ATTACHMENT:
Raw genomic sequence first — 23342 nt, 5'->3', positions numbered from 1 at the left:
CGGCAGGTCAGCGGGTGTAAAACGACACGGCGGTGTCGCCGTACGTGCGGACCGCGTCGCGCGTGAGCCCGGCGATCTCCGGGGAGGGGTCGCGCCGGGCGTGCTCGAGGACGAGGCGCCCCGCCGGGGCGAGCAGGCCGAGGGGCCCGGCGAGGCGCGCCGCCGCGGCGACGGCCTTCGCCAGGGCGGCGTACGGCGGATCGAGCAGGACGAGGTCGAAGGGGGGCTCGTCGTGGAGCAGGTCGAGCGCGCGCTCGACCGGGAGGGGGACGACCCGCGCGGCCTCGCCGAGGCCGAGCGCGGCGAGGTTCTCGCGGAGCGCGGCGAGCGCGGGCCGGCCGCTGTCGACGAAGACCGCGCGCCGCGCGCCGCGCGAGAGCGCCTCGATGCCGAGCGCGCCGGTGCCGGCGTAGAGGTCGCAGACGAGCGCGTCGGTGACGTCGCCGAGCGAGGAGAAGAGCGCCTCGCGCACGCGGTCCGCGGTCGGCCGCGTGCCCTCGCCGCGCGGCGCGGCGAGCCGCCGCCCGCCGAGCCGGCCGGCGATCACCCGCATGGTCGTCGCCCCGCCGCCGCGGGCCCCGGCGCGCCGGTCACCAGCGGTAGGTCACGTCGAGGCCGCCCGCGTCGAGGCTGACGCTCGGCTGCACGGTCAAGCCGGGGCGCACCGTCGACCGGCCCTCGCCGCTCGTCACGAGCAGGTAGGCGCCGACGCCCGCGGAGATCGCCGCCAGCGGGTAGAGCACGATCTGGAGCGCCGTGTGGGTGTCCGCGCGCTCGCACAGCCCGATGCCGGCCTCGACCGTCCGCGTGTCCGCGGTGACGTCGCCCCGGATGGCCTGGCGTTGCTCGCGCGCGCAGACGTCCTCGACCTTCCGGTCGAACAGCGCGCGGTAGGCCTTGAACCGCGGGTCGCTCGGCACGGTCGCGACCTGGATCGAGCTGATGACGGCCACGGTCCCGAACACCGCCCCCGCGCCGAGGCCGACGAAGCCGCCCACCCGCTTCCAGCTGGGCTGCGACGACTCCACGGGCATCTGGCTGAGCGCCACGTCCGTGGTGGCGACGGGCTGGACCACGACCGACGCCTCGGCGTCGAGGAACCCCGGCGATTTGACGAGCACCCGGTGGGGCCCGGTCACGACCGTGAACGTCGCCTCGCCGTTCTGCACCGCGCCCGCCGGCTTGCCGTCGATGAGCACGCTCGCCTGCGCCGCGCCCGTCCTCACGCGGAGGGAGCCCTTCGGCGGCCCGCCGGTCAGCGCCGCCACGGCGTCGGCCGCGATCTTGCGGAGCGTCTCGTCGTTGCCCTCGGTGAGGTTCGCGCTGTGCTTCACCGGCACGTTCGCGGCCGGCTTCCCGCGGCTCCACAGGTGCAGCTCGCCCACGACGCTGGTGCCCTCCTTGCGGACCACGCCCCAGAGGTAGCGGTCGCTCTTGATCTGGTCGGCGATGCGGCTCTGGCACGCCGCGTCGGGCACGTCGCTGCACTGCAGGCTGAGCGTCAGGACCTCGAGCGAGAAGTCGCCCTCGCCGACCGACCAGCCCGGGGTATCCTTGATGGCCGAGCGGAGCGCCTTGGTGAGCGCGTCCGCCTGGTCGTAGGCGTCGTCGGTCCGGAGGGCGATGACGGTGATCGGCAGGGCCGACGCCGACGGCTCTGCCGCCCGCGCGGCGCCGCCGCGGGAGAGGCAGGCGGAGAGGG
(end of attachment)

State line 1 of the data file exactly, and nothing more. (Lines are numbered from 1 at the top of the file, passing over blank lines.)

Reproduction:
Raw genomic sequence first — 23342 nt, 5'->3', positions numbered from 1 at the left: